Alekhine Alert! A Repertoire for Black Against 1 e4 by Timothy Taylor

By Timothy Taylor

Former US Open Champion Timothy Taylor takes a latest examine certainly one of Black’s so much bold counters to one e4, the Alekhine Defence. this can be a sharp, artistic commencing during which Black assaults from the very starting, luring White’s important pawns ahead within the expectation of destroying them later on. In this e-book Taylor constructs a realistic repertoire for Black, perfect for the modern day participant. all of the key tactical and positional principles are lined and critical move-order nuances are highlighted. This publication offers every thing you must be aware of that allows you to play the Alekhine with self belief.

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Sample text

O-O-O, and now it’s Black’s turn. Black can’t castle queenside because of the queen on d8 and the bishop on c8, but he can castle kingside. Diagram 13: Black has played 8…O-O. Win, Lose, or Draw: How Does That Happen? When you play a game of chess, it can end in one of three ways: You can win, you can lose, or you can draw. Let’s first learn how a game is won or lost, and then we’ll learn how a game can be a draw. Checkmate—the Aim of the Game! ChessTalk A draw is a tie: that is, nobody wins. When a game ends in a draw, it means that both players fought to a standstill.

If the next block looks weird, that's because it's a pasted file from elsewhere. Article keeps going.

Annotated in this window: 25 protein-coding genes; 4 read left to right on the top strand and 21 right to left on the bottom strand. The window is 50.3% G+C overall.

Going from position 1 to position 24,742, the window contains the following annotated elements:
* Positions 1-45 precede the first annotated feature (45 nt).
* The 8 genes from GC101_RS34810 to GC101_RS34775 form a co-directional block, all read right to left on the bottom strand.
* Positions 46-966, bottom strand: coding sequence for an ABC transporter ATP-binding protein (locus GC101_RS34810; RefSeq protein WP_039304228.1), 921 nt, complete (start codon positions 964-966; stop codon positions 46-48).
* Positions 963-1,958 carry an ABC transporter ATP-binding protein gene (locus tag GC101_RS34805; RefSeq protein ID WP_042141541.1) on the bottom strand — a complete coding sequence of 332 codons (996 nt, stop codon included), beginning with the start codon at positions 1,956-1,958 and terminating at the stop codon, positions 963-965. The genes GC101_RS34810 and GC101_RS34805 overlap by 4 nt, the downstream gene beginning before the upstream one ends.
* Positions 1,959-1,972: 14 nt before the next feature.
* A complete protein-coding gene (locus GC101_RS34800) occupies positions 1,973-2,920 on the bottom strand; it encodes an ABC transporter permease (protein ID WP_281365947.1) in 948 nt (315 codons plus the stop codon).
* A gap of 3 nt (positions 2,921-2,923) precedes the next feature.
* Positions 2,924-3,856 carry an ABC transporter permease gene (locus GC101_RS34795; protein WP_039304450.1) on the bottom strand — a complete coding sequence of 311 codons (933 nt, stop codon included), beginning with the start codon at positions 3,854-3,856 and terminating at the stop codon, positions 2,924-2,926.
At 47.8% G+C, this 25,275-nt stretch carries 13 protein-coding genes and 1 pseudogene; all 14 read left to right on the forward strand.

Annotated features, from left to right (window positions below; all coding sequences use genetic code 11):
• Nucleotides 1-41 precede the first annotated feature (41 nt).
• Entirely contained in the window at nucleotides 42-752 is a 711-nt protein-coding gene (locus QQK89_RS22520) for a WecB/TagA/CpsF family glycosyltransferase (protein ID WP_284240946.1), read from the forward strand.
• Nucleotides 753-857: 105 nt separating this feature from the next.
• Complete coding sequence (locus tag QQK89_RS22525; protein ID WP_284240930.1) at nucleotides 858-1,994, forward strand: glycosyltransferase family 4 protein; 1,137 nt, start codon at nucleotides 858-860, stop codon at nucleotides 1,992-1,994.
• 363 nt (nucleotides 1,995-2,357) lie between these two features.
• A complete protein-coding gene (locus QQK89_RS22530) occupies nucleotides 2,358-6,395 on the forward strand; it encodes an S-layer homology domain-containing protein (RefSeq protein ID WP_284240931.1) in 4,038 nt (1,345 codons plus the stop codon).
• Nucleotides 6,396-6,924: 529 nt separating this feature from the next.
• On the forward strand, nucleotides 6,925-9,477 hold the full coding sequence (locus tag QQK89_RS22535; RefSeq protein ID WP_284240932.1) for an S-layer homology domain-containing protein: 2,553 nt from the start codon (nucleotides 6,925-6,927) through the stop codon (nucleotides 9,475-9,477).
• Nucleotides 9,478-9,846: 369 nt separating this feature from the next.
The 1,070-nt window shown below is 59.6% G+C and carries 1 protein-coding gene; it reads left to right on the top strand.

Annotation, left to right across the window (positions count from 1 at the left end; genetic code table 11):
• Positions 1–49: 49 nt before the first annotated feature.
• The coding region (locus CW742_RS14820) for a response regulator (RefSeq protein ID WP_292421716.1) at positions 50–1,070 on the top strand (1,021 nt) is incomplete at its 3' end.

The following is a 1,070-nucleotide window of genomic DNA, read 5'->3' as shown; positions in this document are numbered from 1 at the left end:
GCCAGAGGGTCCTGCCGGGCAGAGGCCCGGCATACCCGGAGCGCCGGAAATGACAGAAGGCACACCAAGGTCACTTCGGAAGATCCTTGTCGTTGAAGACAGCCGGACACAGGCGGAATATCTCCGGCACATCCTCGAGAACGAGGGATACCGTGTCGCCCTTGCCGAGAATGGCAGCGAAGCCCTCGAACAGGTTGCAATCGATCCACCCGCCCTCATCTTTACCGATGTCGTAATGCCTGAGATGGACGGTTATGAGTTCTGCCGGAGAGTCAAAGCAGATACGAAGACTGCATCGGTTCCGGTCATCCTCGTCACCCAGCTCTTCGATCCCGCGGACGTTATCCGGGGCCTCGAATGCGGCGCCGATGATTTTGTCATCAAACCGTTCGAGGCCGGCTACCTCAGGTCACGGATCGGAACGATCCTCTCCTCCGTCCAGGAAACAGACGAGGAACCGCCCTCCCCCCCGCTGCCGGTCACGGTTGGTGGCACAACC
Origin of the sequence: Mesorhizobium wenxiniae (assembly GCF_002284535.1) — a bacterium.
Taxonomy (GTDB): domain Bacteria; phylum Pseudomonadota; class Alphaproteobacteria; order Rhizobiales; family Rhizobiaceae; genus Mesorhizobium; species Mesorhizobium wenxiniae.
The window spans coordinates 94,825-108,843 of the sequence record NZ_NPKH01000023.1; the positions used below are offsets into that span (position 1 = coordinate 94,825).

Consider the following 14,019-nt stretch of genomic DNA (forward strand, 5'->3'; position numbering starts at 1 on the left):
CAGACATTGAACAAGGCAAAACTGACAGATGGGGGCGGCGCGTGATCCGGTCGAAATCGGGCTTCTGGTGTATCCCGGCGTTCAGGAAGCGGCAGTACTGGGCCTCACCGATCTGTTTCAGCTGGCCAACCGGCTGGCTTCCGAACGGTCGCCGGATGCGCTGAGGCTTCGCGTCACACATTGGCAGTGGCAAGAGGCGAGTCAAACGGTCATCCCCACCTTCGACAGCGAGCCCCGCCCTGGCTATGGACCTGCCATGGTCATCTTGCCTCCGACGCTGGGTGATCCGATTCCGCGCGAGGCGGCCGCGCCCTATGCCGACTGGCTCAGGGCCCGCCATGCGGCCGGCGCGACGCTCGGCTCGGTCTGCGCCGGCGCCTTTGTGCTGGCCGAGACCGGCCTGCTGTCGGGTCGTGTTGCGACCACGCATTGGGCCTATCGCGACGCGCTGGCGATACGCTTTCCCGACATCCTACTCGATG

Perpetual Check Remember that whenever your king is in check, you MUST remove it from check on the very next move. And remember also that the king is in checkmate when it is in check and there is no way to remove the check on the very next move. But suppose your king is in check, and you remove it from check, and then it’s in check again, and then you remove it from check, and then it’s in check again, and so on. ChessTalk When your opponent can keep checking your king forever, you are in perpetual check.

It is easy to remember if you keep in mind that chess was played when chivalry was still very much alive, so as a sign of respect to the queen it always starts the game on the same color square as she is. Each side gets only one queen. The queen is represented in this book by Diagram 20. At the start of the game, White puts the queen on d1, and Black puts the queen on d8, as illustrated by Diagram 21. Diagram 20: What a queen looks like for reference in this book. Here’s how the queen moves: ➤ The queen moves along the diagonals AND the ranks AND the files.

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